Asked if he thought he had a problem with alcohol, he told reporters: “I think drink was an aggravating factor, that’s something I have to deal with personally. Not everyone who drinks gets involved in fights.”
Labour Party sources indicated that any decision on Joyce’s future in the party would not be made until after he was sentenced.
A spokesman said: “Eric Joyce was immediately suspended. There will be a full party investigation pending the end of the legal process.”
Joyce’s guilty plea does not necessarily mark an end to his career as an MP.
Under the Representation of the People Act 1981, MPs are disqualified from the House of Commons only if they are convicted of a criminal offence and sentenced to 12 months or more in jail.
Joyce has already said that he will stand down from Parliament at the next general election, expected in 2015.
Joyce – who had been drinking with friends at a table in the bar – flew into a rage when Mr Andrews said: “You do not treat an MP like that in a place like this.”
After the first fist was thrown, Mr Mackenzie became involved, moving between the two.
Joyce “punched him with a glancing blow to the nose” before being restrained, Ms Martin told the court.
“He then proceeded to punch Mr Mackenzie in the mouth, causing a small cut to his lip and swelling,” she added.
“A number of witnesses said he was ‘generally lashing out at this stage’.”
Mr Maney then became involved trying to restrain Joyce again.
Joyce “looked straight at him and headbutted him, causing a cut to his inside upper lip,” the prosecutor said.
Witnesses said “Mr Maney stumbled back after the headbutt… looking white as a sheet and shocked,” she added.
One witness described Joyce’s demeanour as looking “possessed and completely out of it”.
Another said his “eyes looked like nobody was home” and his “eyes looked dead”.
Ms Martin said: “Mr Wilson put his hand on Mr Joyce’s shoulder and said ‘Calm down Eric, what’s going on?”
Mr Joyce swung round and punched him in the face.
Tory MP Jackie Doyle-Price then intervened, saying: “If you are going to punch my staff, punch me first and you don’t want to punch a lady.”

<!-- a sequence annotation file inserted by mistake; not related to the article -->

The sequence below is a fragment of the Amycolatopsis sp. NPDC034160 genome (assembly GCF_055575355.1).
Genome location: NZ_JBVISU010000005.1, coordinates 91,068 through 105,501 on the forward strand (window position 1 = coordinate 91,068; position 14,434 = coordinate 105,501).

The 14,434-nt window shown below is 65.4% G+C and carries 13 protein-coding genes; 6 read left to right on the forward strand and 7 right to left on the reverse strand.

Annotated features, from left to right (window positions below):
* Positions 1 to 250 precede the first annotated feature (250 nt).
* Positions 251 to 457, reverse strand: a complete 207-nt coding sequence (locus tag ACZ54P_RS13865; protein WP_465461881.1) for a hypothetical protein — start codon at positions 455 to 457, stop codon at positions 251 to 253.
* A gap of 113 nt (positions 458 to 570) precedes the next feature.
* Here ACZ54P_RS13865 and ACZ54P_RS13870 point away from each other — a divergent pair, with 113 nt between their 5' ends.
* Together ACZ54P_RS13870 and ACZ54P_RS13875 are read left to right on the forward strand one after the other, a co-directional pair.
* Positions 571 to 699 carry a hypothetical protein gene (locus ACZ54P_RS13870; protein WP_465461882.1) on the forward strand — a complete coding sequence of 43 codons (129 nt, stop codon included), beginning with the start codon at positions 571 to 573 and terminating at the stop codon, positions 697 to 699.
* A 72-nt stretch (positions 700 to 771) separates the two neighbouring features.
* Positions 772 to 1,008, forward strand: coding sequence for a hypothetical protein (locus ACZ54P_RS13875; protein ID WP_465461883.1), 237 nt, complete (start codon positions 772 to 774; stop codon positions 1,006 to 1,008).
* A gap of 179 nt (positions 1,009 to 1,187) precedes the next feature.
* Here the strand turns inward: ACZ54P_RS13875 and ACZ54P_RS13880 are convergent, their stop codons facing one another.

Police arrived at the scene to find tables and chairs upturned and Joyce smelling “strongly of alcohol and his eyes were glazed”.
As officers tried to restrain him, Joyce head-butted Mr Andrew.
“All of the witnesses describe Mr Andrew at the time to have been placid,” Ms Martin.
Joyce then told police: “You can’t touch me, I’m an MP.”
As he was taken away, he shouted “He deserved it” and swore at the officers.
Joyce, who had been sinking glasses of red wine, then wrote in a police officer’s notebook: “We are a Tory nation, that cannot be forever… good cops unite.”
He then told officers: “I nutted a guy, it was a wee scuffly thing… If people said I was hammered that was probably true.”
Mr Dein – who said his client is likely to stand down as Falkirk MP at the next election – urged Chief Magistrate Howard Riddle to avoid a custodial sentence.
“For the sake of a few seconds, havoc has been wreaked in his life,” Mr Dein said.
The QC added: “He has not just let him and himself down but all of those who he represents.”
Joyce faces expulsion from Labour after the party launched an internal disciplinary investigation.
A Scottish Labour Party spokesman said: “Eric Joyce was immediately suspended from the party.
“He remains suspended following the completion of the legal process and the Labour Party’s disciplinary process will now take place.”
A senior source in the national party said: “This is a process that will lead to his expulsion from the party.”
Mr Andrew said today he does not hold a grudge against Joyce despite the “traumatic” experience of being head-butted.
Speaking outside his constituency office in Leeds, he said: “Following today’s court case I appreciate Eric Joyce’s guilty plea and the remorse he has shown for the serious nature of his actions, as no person should assault another.
“I do not harbour any grudge or ill will towards him and hope that any personal challenges he faces can be overcome in the coming months.
“Indeed this case does raise valid concerns in relation to the level of pastoral support and understanding available to MPs in Westminster who may be experiencing personal difficulties and I hope that this issue will now be addressed.
“I have been advised that I am to be awarded a payment of £350, which I will be giving to charity.”
Mr Andrew also thanked colleagues, constituents and members of the public for “their many kind messages”.
Responding to questions from journalists, Mr Andrew said: “MPs are not above the law – they should be treated in exactly the same way as any other member of the public.”
Asked how he was feeling now, he said: “I’m fine, it’s been a difficult fortnight that’s for sure. It’s been quite a traumatic occasion but let’s get it behind us now and move on.”
Describing what happened on the night, Mr Andrew said: “I tried to defend a colleague who was merely trying to get to his seat, Mr Joyce lost his temper and unfortunately lashed out at a number of us and eventually head-butted myself.”
Mr Andrew said he had not seen anything like this before in the Palace of Westminster.
“This sort of behaviour does not happen – it was out of the blue completely.”
Asked if Joyce should resign from his position, Mr Andrew said: “That’s a matter for Mr Joyce, he has to think now about how best to serve his constituents. Perhaps it will be for the authorities in the House to think about that. That’s a matter for him and for them.”